After much speculation about whether the DEA would reschedule pot from Schedule I on the controlled substances list -- effectively legalizing medical marijuana -- the decision has come down to affirm the United States' prohibition on cannabis. I never expected the Obama administration to be as progressive on pot as people like presidential candidates Bernie Sanders or Gary Johnson. After all, they both support completely descheduling pot from the controlled substances list and the president is known in the legalization community for having continued marijuana raids well into 2015.
It is a shame that an administration that claims historic achievement on health care would ignore an obvious move to reinforce their dedication to the issue. All over the world and, of course, all over America sick people and their families are seeking relief from major medical conditions through marijuana. And, although research sanctioned by the US government is not as plentiful, there is plenty of research from around the world asserting pot's place as a valid medical treatment. In fact, in 25 states and the District of Columbia, medical marijuana is legal and thriving.
People need this medicine -- from cancer patients, children suffering from seizures and senior citizens dealing with pain to veterans suffering from PTSD, former NFL players suffering from brain injuries and people managing mental illnesses. I fall into that last category. While I started smoking pot recreationally, I continued to smoke into adulthood because it helps to ease the depression associated with Bipolar Disorder. I qualify for a medical marijuana card in Massachusetts, my next home. No pill or other treatment I have ever pursued has helped me with depression as well as marijuana. Like so many people, I know medical marijuana works. But, the federal government does not see the value. The Obama administration demonstrates a serious lack of compassion by not acting to reschedule.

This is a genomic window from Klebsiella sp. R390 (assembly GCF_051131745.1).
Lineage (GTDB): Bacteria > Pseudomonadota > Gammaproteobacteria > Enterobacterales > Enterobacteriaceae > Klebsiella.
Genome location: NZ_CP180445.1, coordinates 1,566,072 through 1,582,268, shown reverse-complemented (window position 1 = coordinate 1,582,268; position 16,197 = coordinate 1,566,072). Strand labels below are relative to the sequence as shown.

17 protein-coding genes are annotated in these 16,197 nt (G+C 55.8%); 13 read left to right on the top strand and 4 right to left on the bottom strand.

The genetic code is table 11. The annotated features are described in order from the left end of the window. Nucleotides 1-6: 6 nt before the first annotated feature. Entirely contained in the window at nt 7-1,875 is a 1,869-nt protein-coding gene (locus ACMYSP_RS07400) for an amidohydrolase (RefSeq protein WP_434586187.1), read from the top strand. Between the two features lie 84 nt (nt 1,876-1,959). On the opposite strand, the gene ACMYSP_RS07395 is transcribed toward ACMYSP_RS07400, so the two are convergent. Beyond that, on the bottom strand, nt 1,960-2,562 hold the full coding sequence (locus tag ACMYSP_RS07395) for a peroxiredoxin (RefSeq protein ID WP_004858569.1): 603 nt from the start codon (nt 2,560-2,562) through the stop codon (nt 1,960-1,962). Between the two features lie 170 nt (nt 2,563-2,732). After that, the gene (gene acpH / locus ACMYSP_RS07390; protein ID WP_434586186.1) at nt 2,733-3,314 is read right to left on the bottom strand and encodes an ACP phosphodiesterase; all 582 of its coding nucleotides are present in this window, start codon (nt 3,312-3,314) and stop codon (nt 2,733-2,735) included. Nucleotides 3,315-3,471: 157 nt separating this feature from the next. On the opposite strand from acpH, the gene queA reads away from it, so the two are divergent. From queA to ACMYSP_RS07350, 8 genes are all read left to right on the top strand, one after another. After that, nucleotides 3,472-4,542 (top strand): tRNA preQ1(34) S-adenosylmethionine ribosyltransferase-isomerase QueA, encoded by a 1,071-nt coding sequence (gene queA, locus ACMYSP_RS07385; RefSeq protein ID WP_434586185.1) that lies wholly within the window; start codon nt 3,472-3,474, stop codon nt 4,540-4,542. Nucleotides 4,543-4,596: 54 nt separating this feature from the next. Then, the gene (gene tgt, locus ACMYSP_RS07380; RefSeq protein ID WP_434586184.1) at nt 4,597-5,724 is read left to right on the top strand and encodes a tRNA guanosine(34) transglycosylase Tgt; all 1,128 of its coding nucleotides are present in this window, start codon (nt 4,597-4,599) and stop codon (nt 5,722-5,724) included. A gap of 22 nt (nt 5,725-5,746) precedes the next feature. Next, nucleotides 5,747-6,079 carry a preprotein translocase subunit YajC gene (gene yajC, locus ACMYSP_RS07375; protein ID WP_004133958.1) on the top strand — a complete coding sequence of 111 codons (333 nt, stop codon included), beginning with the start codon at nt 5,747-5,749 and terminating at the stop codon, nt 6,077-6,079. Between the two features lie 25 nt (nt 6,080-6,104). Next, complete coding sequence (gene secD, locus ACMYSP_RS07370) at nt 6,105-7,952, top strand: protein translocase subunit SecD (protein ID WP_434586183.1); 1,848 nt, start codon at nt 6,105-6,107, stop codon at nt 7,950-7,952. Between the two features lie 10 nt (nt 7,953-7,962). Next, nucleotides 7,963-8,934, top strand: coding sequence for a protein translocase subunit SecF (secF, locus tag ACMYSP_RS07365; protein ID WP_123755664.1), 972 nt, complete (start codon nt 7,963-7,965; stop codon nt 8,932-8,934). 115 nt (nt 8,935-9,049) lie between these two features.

In Israel medical marijuana is administered in hospitals. And, the list of doctors in the United States prescribing medical marijuana is growing. On Viceland's show Weediquette, reporter Krishna Andavolu spoke with Dr. Donald Abrams, Chief of Hematology and Oncology at San Francisco General Hospital, who prescribes marijuana to cancer patients. Instead of prescribing several medications in pill form for the nausea, pain, insomnia, depression and wasting associated with cancer treatment, he can instead prescribe one medication that eases it all -- medical marijuana.
And, marijuana doesn't just ease the side effects of cancer. Earlier this year the National Cancer Institute released research proving that cannabis kills cancer cells. And, while they have not gone as far as to recommend pot as a treatment for cancer, anecdotal evidence from around the world suggests that many people have been successful easing their cancer with marijuana. Given the White House's dedication to finding a cure for cancer through its Cancer Moonshot initiative, you would think they would be more interested in US government backed research proving that marijuana kills cancer cells.
One reason the federal government should reschedule or deschedule pot on the controlled substances list is to clear up the ambiguity in the law between states that have legalized and federal law. States are deciding how they want to treat marijuana and the federal government does not have the authority to tell them they can not legalize. There is no constitutional amendment granting the federal government that authority. Much like the United States amended the Constitution to prohibit alcohol, the federal government needs a constitutional amendment to prohibit marijuana. Therefore, the federal government should get out of the way on marijuana and leave the issue to the states.
Along with the announcement that the federal government will continue prohibition, the administration also announced that it will allow a wider range of places to conduct research into the medicinal benefits of marijuana. Previously only the University of Mississippi was allowed to conduct marijuana research legally. I hope this move is seen as encouragement for the next administration to take progressive action on cannabis. It is clear that the Obama administration does not have a taste for leadership in this area. As an admitted user and father of someone who has tried pot, I would think the president would have more sympathy and compassion for people seeking health care treatment through medical marijuana.